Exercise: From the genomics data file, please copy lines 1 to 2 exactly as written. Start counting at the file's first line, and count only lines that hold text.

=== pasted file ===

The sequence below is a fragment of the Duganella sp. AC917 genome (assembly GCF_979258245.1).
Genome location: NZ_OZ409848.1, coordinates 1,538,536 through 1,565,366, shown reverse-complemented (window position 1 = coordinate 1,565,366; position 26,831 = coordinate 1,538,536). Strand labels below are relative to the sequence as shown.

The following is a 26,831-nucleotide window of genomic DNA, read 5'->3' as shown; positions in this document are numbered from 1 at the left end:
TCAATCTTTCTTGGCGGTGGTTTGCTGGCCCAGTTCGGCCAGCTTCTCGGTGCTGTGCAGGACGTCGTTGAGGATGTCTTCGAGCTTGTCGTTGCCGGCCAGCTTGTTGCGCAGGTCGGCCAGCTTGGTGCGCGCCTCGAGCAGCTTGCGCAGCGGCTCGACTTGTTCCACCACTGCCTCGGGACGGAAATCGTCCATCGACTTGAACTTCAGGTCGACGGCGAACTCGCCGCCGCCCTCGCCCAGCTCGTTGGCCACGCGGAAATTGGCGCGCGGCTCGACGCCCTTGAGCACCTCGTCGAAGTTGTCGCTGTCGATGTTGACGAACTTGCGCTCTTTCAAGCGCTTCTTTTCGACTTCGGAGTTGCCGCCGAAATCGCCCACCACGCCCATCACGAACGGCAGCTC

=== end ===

The sequence below is a fragment of the Duganella sp. AC917 genome (assembly GCF_979258245.1).
Genome location: NZ_OZ409848.1, coordinates 1,538,536 through 1,565,366, shown reverse-complemented (window position 1 = coordinate 1,565,366; position 26,831 = coordinate 1,538,536). Strand labels below are relative to the sequence as shown.